This last weekend has been wet and I have needed to get some work done on my butterfly talk. It is scheduled for next Saturday and I wanted to get some wing scale shots to include in the talk. I shot Junonia oryhthia madagascariensis, the Eyed Pansy, Junonia oenone oenone, the Blue Pansy and the Ioulaus sidas, the Saphire. The images were hard to get with the lighting being very tricky but I shot these few photos at between 3 and 5 x with the MPE 65.
The first photograph is of the wing of the Blue Pansy, J oenone oenone. Part of the blue flash is visible.
This next one is a wing eye spot of the Eyed Pansy, J orythia madagascariensis. Again the scales are fascinating.
Thid is the anal fold on the hind wing of Iolaus sidas, not the long hairlike scales near the fold.
And to add a something a little different, a Salticid
And a first instar (a few hours old) larva of Dannaus chryssippus, the Monarch. Notice the lumps on the first and fourth segments that will eventually become very elongated.
I have, for a while now, been photographing butterfly eggs with my MPE 65. The most recent egg that I have done is that of the Banana nightfighter, Moltena fiara. This egg was found on the leaf of the host plant, Striletzia nicholai, here in my Wembley garden. It never ceases to amaze me how beautifully structural these eggs are with the ribbing to add support and allow a thinner wall.
These next two portraits of a fly and an antlion were great fund to do, just battled with the DOF.
Finally, a while back I noticed this mint Colotes annae annae (Scarlet Tip) male in the garden. I never thought that I would see one here as this is a bushveld bug but here it is feeding on my Pentis!
This Christmas holiday has either been extremely wet or fiendishly hot and having just moved into our new house I have been unable to get into the field to photograph much. That said we have a new garden and I have been chasing all sorts of creatures around it.
The first, Xylocopa caffra, a fairly wide spread carpenter bee was a real challenge. They rarely sit and when that do are almost impossible to approach. These are large bees, approximately 45mm long, so the rig used was the Canon 100mm f2.8 USM and speelight set up that I usually use for field work.
The next series of photographs are of the egg and first instar larva of Junonia oenone, the Blue Pansy. The eggs were seen beeing laid on Asystasia gangetica. These photographs were taken with the MPE 65 and MT 24 EX set up. To gove an idea od scale the larva is 3,5mm long.
As everyone knows, I am a butterfly person. In the last year I have been able to get upclose with the camera and been able to photograph the eggs of a number of species of butterfly. Here are a few of the more interesting eggs that I have photographed this year. What fascinates me, from an architectural and structural perspective, is the structure of the wall of the egg to support and strengthen the entire thin walled egg. Anyway, enough geek talk, here are the photographs,a few are re-posts but interesting nevertheless. Shot with the faithful MPE65 and MT24EX combo.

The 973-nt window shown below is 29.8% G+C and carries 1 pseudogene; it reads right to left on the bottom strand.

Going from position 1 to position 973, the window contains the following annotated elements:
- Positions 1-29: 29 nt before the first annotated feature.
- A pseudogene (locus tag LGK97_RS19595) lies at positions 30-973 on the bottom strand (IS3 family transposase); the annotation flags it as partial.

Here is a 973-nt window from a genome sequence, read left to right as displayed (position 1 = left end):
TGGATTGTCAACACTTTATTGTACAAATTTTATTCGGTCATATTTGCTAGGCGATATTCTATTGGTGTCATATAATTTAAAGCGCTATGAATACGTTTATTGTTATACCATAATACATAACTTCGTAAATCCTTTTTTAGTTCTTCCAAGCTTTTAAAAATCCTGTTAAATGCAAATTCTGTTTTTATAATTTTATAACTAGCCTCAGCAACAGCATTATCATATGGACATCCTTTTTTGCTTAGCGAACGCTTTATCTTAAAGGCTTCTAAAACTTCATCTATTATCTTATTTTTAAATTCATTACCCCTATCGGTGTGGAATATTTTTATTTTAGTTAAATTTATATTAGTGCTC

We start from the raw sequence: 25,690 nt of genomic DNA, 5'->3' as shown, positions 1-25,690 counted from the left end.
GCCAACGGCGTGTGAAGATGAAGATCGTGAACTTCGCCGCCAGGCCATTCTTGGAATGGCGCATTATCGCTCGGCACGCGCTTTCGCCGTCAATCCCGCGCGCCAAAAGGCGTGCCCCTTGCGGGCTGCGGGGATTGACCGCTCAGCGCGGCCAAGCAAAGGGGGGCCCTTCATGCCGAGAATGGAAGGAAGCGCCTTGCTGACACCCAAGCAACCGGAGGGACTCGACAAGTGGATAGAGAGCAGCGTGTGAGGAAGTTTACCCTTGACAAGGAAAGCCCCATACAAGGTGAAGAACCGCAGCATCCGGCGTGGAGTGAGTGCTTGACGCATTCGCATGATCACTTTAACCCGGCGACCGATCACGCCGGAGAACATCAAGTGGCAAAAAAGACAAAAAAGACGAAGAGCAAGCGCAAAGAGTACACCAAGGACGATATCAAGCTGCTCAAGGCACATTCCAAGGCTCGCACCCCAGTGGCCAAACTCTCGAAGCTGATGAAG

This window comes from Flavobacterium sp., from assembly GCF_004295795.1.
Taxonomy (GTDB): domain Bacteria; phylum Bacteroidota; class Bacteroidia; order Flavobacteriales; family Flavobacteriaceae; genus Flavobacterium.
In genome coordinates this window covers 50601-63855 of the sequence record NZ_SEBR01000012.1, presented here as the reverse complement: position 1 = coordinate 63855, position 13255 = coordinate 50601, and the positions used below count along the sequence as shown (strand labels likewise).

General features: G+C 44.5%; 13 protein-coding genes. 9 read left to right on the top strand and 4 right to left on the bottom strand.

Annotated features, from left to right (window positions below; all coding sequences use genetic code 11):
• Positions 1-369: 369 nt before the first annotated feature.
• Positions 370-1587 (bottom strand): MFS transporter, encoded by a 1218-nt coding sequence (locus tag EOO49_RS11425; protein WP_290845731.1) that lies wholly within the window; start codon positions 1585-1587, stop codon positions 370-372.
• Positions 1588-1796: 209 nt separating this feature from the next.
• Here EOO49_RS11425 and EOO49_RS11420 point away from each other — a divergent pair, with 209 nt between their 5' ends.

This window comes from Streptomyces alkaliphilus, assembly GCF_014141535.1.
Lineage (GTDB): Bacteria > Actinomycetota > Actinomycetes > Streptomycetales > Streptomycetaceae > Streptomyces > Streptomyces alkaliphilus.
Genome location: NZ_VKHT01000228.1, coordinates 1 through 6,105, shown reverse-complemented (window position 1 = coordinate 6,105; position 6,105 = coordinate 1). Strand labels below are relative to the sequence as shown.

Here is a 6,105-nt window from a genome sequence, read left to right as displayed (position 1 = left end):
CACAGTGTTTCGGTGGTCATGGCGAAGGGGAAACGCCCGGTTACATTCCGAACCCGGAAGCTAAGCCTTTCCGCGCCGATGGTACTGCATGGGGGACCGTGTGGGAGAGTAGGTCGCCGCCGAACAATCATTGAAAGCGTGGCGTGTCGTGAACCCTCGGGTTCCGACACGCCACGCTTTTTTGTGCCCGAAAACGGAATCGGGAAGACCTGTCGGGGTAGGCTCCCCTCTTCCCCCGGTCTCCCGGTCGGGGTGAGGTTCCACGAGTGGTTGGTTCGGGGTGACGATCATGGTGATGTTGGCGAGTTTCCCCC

The first photograph is of Eretis umbra, the Small Marbled Elf, A rather drab little Hesperid.
The next photograph is the egg of the Common Mother of Pearl, Salamis parhassus, a spectacular Nymphalid found in the area (and my garden)
The third photograph is the egg of the Common Black-Eye, Leptomyrina gorgias a Lyceanid that breeds on a number of our Crassulas and other succelents.
The last egg for the time being is that of Orachrysops subravus, the Grizzled Blue, another Lyceanid and cousin of two of our rarest butterflies O ariadne and O niobe.
Some more photographs of Smaller Things As you all know I have been trying to master the MPE 65 lens that Canon produce and have been using it along with the MT 24 EX light system. This lens can get amazingly close and the 1,5 to 2,5X range is wonderful for smaller ants and things giving you reasonable DOF and a full image. Last weekend I decided to have a go at some ants and ladybirds. I was successful with the first and will have to go back to the ladybirds. Anyway, here are two shots of an ant on paper. I was chuffed with them.
But before we carry on I need your votes, please see http://photo.getaway.co.za/2012/03/01/salticid-red/# and vote for the AFROmacro spider
Ant shot at 1.5 x MPE
Again at 1.5x and with the MPE
And now for a few hoverflies. The first two were shot at 3x and the last at 1 x
Charaxes candiope candiope, the Green-veined Charaxes, is a common visitor to gardens here on the East coast of South Africa. I planted the foodplant, Croton sylvaticus, in my garden five years ago. The two that I planted have struggled due to the winter frosts. While living on Botswana I noted them laying on another species of Croton. Anyway, I have seen the butterfly breed successfully on my trees for the last three years and finally decided to photograph it this year.